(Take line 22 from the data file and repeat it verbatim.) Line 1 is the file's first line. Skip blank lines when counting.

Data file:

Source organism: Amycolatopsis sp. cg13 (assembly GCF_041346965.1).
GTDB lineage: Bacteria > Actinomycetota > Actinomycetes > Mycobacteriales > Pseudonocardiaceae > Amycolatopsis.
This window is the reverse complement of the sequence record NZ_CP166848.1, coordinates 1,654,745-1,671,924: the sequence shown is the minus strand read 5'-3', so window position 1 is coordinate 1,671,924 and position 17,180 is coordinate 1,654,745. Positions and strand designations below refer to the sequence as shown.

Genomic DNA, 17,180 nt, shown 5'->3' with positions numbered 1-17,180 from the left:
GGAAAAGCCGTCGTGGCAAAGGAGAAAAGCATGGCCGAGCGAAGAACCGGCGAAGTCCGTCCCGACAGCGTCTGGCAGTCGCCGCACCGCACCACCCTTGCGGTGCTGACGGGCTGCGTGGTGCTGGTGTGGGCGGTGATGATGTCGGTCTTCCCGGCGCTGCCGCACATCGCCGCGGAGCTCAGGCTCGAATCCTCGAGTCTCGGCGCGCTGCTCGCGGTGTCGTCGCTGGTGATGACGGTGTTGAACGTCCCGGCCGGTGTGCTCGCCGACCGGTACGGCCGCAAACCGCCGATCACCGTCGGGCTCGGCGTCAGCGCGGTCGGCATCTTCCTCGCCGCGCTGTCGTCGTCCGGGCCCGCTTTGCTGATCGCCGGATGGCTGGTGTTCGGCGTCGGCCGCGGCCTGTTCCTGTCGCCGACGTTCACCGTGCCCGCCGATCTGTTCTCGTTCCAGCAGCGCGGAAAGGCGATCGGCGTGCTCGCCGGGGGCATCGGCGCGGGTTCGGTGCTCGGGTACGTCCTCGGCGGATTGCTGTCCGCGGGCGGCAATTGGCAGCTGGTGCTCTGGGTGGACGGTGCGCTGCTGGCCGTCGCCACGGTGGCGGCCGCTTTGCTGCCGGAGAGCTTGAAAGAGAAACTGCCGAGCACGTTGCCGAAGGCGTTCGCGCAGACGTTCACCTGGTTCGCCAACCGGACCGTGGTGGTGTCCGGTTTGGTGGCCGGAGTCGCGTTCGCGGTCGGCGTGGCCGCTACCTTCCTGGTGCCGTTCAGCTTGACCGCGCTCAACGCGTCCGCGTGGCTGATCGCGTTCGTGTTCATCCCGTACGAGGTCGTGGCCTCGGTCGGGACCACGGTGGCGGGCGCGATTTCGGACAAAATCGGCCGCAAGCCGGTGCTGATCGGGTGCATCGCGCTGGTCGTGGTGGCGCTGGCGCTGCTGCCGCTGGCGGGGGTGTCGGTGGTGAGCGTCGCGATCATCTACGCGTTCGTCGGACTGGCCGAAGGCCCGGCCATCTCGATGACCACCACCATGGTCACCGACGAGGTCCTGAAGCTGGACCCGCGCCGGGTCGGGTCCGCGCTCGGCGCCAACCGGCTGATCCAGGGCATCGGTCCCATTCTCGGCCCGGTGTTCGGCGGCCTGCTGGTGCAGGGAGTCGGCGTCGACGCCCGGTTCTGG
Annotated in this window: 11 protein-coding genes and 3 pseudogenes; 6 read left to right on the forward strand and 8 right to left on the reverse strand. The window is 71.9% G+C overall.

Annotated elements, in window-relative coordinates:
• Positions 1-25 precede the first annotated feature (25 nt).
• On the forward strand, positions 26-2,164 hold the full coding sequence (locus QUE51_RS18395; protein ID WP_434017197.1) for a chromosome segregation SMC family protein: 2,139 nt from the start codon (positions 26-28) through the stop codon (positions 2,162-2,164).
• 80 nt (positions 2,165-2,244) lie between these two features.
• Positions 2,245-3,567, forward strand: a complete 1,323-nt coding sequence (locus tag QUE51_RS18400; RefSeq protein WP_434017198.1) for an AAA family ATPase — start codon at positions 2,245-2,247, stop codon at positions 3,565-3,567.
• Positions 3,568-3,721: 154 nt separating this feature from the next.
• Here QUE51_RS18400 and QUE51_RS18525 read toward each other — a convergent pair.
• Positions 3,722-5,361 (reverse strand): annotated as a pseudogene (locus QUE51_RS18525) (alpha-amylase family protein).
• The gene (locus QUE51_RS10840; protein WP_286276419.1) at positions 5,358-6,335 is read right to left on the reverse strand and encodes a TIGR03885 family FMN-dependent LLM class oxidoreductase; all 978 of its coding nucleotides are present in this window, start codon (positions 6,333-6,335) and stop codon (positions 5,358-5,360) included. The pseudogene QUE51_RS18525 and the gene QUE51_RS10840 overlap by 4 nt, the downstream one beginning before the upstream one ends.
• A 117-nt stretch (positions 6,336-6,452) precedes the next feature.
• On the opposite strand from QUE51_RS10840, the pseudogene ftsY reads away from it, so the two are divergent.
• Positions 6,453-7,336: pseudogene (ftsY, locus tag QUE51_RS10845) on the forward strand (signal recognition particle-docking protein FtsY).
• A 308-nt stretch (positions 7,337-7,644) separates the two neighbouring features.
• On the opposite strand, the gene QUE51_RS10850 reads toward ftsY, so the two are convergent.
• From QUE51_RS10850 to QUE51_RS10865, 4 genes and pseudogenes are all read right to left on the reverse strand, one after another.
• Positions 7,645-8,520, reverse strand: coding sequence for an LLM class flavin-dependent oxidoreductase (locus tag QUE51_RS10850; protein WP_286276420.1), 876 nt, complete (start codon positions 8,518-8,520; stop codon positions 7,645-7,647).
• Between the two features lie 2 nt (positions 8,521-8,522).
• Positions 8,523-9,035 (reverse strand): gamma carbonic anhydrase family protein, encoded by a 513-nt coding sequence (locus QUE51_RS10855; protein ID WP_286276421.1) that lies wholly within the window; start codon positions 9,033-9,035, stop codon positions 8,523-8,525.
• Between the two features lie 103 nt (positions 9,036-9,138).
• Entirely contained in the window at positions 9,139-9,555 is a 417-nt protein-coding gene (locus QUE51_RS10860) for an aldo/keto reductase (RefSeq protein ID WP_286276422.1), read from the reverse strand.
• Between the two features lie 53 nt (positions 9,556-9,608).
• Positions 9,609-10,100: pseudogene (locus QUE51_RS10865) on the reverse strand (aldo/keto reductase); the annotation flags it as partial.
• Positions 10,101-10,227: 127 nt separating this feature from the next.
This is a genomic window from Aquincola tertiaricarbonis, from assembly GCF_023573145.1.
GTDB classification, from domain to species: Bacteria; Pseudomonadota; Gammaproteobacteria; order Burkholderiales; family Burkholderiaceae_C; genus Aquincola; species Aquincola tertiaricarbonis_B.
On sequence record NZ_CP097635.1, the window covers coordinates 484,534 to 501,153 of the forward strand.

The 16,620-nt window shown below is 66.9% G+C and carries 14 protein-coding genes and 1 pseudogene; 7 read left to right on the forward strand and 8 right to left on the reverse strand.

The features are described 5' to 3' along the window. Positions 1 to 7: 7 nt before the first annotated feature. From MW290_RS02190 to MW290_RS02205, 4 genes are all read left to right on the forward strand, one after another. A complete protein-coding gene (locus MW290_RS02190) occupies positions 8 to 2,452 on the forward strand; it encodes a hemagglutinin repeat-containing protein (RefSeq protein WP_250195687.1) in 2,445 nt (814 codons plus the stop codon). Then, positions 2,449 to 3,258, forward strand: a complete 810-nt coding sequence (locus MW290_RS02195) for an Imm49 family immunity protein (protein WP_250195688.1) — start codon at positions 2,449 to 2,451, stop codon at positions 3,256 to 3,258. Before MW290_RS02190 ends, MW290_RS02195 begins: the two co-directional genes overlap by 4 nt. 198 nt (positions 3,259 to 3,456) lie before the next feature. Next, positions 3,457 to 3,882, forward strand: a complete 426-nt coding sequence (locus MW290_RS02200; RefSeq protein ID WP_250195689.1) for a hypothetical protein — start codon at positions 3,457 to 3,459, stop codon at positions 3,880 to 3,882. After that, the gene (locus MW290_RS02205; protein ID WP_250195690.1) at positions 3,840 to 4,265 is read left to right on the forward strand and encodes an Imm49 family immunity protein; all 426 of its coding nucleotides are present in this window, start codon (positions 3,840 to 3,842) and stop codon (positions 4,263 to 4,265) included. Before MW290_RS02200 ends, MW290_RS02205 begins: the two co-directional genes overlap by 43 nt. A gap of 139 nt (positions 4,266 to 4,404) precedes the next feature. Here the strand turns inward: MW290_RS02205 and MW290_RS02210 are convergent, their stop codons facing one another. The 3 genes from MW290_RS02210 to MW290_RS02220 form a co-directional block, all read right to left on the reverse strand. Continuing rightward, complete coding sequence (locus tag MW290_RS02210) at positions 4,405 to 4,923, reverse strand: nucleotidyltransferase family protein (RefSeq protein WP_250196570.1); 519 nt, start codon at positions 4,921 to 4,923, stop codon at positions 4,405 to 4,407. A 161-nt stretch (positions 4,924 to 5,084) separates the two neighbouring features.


• Positions 7,645-8,520, reverse strand: coding sequence for an LLM class flavin-dependent oxidoreductase (locus tag QUE51_RS10850; protein WP_286276420.1), 876 nt, complete (start codon positions 8,518-8,520; stop codon positions 7,645-7,647).